In a post last month, we offered perspective on U.S. laws that offer businesses protection against the theft of trade secrets. At the national level, most states have enacted the Uniform Trade Secrets Act, something close to it, or already have laws on the books that attempt to serve the same purpose. Those statutes handle issues that crop up state to state.
For intellectual property protection at the international level, there are several measures in play. The North American Free Trade Agreement sets minimum standards on trade secret protection that all signatories are required to follow. At the same time, the Economic Espionage Act (EEA) gives trade secret protection on a global scale priority status.
Then there is the Digital Trade Secrets Act.
DTSA was enacted in 2016 in recognition that the digital age makes the theft and transfer of secrets easier than ever before. All it takes is internet connectivity and the push of a few buttons. Following is a look at some of the more important provisions of the DTSA.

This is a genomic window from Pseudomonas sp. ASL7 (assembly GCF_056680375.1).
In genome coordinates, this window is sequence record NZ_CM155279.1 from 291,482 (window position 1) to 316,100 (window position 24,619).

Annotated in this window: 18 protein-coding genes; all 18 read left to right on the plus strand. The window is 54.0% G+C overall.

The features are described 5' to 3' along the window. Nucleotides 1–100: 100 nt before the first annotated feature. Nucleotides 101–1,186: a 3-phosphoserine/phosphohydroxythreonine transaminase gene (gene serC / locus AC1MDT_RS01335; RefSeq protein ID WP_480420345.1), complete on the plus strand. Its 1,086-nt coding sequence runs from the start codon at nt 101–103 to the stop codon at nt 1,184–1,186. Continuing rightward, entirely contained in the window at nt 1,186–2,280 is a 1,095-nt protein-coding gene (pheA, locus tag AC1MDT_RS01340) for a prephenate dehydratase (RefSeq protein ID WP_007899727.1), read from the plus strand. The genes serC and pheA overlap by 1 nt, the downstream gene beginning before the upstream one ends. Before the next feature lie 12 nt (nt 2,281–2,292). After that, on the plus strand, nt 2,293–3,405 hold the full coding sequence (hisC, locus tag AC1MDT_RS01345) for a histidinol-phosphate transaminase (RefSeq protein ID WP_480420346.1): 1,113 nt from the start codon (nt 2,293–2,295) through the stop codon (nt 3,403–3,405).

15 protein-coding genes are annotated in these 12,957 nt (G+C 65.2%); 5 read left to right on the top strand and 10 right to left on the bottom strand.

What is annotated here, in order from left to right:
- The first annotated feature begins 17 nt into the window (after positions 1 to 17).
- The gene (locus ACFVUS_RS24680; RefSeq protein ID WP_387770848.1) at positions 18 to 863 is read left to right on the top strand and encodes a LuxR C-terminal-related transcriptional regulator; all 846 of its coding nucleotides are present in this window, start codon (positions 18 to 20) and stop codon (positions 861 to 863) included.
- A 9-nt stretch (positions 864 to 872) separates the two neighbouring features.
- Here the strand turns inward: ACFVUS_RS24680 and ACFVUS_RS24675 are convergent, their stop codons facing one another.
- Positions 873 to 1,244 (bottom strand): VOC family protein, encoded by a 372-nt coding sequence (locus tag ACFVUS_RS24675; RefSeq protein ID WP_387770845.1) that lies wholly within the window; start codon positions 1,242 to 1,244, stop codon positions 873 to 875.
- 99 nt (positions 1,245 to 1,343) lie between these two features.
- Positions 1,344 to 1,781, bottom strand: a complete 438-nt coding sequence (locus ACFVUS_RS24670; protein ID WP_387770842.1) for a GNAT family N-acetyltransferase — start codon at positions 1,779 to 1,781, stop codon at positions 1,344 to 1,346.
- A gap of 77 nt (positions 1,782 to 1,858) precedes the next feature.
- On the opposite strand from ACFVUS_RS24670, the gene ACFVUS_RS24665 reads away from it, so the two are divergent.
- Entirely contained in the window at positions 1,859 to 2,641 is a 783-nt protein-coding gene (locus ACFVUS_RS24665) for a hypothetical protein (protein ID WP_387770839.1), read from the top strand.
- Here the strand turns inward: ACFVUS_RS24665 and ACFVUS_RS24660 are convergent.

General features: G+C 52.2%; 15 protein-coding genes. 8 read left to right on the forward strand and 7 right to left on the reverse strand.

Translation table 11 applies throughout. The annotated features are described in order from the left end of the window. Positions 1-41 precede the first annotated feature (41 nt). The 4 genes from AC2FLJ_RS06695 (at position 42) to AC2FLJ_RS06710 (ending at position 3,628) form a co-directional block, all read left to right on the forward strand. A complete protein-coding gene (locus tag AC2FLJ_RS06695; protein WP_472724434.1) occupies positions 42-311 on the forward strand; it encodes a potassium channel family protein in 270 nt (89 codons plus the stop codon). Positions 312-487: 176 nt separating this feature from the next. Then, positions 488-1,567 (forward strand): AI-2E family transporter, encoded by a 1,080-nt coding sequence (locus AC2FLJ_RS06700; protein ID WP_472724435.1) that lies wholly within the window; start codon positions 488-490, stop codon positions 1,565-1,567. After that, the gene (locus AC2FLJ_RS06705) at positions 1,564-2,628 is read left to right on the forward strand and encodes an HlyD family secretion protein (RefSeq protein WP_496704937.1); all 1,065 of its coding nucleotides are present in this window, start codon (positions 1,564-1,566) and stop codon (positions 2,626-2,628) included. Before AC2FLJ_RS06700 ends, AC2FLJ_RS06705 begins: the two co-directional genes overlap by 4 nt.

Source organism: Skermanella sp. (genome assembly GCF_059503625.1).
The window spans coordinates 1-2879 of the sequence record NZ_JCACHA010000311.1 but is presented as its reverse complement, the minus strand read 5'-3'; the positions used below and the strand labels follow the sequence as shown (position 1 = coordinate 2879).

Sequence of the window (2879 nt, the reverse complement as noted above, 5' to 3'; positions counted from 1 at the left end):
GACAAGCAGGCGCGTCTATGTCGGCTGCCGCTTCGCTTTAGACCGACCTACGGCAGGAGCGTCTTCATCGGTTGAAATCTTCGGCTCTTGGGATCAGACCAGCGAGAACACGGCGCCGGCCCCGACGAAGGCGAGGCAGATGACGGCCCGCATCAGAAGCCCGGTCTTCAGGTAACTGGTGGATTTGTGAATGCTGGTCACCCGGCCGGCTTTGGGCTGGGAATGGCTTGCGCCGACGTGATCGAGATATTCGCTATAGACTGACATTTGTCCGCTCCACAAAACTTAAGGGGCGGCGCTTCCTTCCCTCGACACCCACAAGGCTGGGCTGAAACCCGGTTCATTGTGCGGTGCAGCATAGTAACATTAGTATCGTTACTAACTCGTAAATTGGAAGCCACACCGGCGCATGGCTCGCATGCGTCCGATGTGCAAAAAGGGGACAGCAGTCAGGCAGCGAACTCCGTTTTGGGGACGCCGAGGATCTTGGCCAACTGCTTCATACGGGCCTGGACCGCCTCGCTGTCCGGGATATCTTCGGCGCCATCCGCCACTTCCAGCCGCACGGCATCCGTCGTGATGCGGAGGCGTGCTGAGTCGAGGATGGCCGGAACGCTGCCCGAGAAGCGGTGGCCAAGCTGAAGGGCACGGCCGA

- Trade secrets defined: The language of the law is broad in character, drawing directly from the EEA. That law states that trade secrets cover all forms and types of information, whether tangible or intangible, no matter how its documented or stored, as long as:
- Its owner can show reasonable efforts have been made to keep the information secret
- The information can be shown to have actual or potential independent value.
- Misappropriation defined: The language of this section is more specific stating that it means:
- The attainment of a trade secret by a person who knows or has reason to know that it’s been obtained improperly
- The revelation or use of the trade secret by someone if they used improper means to acquire the information, knew or had reason to know it was obtained improperly
One other significant facet of the DTSA is that it gives owners of trade secrets the right to seek civil remedy in federal court without giving up potential to seek remedy under existing state laws. It effectively makes it easier for U.S. companies to enforce their intellectual property rights.
This is important information for any business seeking to do business in China or elsewhere in the world. And where questions or concerns exist, it’s best to consult with an attorney with proven skill and experience.